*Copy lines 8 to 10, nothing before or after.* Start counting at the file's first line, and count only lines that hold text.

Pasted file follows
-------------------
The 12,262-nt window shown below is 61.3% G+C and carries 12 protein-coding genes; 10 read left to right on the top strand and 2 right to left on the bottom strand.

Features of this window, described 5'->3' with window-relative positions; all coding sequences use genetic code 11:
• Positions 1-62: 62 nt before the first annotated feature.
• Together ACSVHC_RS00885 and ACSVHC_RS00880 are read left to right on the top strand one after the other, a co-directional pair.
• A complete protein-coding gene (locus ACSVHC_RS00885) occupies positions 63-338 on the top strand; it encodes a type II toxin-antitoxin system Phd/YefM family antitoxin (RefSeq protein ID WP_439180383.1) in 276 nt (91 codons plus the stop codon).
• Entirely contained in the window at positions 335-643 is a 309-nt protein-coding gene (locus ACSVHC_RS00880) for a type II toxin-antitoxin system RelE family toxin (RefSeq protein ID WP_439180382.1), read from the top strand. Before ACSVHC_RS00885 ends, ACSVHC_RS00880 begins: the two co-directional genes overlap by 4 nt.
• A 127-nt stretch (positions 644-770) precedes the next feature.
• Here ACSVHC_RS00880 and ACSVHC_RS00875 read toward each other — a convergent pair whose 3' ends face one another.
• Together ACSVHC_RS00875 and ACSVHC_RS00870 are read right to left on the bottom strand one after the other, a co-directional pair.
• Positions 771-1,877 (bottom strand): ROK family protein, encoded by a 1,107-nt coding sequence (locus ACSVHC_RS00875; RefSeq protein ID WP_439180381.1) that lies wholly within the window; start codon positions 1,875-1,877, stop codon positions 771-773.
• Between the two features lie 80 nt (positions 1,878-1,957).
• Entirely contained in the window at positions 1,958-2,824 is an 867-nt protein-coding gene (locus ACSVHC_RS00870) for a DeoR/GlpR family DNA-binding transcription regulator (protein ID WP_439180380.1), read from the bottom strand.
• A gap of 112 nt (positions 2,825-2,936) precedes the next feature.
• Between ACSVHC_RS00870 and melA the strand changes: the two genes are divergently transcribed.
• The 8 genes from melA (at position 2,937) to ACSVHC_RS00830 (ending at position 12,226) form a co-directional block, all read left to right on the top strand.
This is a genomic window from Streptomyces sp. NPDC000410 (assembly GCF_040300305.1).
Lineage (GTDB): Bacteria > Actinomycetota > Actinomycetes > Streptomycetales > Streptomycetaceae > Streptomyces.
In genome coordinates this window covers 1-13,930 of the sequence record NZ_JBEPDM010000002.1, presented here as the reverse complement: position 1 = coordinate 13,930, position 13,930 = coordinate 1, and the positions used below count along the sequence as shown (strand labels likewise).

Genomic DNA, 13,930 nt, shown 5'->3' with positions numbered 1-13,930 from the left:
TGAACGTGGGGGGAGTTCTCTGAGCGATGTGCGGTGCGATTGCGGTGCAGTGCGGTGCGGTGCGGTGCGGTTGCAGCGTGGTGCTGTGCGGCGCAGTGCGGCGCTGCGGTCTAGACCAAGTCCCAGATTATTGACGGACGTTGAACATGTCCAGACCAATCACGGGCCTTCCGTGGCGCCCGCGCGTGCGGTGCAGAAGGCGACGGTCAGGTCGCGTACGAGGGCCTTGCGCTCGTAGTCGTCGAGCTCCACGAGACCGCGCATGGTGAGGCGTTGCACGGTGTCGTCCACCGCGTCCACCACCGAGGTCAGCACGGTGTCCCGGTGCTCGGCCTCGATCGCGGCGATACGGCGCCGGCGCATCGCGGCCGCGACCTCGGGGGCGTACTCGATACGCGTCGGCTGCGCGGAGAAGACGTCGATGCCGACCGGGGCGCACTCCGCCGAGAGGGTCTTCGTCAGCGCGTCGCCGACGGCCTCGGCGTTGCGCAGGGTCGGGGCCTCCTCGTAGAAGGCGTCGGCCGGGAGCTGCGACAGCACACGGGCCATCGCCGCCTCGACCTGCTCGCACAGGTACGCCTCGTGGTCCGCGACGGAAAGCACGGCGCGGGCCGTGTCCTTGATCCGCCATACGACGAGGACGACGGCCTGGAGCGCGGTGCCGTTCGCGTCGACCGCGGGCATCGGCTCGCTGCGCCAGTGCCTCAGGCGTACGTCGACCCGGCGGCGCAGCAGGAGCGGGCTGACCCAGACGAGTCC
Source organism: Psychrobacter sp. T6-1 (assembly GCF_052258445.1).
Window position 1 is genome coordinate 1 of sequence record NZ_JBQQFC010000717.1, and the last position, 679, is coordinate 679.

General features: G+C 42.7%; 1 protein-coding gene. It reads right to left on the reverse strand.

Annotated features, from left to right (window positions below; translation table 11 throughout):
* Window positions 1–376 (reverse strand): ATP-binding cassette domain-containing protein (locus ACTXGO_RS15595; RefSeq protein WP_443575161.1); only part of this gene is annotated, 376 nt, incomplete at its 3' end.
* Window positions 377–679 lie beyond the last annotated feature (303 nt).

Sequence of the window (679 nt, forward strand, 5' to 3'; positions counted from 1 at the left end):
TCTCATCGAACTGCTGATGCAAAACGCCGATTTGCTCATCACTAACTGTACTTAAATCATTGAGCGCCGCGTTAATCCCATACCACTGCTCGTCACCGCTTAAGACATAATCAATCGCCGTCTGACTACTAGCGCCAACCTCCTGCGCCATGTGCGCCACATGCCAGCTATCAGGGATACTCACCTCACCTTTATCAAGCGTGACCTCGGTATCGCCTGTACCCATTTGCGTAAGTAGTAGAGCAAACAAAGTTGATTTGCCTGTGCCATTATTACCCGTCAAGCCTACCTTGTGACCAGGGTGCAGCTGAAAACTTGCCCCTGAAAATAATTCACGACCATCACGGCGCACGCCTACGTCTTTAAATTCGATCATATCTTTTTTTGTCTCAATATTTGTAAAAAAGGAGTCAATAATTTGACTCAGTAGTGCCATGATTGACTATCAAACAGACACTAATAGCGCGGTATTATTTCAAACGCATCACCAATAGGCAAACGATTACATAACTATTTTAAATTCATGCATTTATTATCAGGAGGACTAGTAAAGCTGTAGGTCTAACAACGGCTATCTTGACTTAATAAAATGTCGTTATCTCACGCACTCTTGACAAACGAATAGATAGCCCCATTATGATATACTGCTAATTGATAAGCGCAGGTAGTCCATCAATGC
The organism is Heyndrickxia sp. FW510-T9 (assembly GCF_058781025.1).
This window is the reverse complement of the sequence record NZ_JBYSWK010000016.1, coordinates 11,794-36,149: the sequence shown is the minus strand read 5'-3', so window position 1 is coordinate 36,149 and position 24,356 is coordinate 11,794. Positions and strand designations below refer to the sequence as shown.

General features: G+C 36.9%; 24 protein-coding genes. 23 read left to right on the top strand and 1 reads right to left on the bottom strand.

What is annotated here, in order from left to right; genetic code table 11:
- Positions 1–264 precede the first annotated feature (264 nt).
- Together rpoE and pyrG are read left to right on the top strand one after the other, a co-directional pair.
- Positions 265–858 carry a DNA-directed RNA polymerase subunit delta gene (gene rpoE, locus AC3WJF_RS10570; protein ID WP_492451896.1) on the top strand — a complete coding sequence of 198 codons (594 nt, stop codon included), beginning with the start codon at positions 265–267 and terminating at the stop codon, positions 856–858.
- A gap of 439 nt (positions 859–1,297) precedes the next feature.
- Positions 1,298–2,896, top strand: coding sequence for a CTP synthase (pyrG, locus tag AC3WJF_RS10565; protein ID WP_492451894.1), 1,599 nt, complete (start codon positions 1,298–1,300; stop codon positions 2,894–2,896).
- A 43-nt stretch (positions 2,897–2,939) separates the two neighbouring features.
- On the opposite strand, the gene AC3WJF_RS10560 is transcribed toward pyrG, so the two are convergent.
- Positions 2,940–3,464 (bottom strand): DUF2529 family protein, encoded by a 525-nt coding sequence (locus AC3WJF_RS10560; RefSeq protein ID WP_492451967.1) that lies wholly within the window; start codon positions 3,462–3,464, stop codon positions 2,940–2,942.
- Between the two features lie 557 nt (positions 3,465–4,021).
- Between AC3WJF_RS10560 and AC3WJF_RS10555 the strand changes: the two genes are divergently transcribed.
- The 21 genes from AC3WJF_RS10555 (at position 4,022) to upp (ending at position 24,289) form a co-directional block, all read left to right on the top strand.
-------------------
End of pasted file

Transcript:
• Here ACSVHC_RS00880 and ACSVHC_RS00875 read toward each other — a convergent pair whose 3' ends face one another.
• Together ACSVHC_RS00875 and ACSVHC_RS00870 are read right to left on the bottom strand one after the other, a co-directional pair.
• Positions 771-1,877 (bottom strand): ROK family protein, encoded by a 1,107-nt coding sequence (locus ACSVHC_RS00875; RefSeq protein ID WP_439180381.1) that lies wholly within the window; start codon positions 1,875-1,877, stop codon positions 771-773.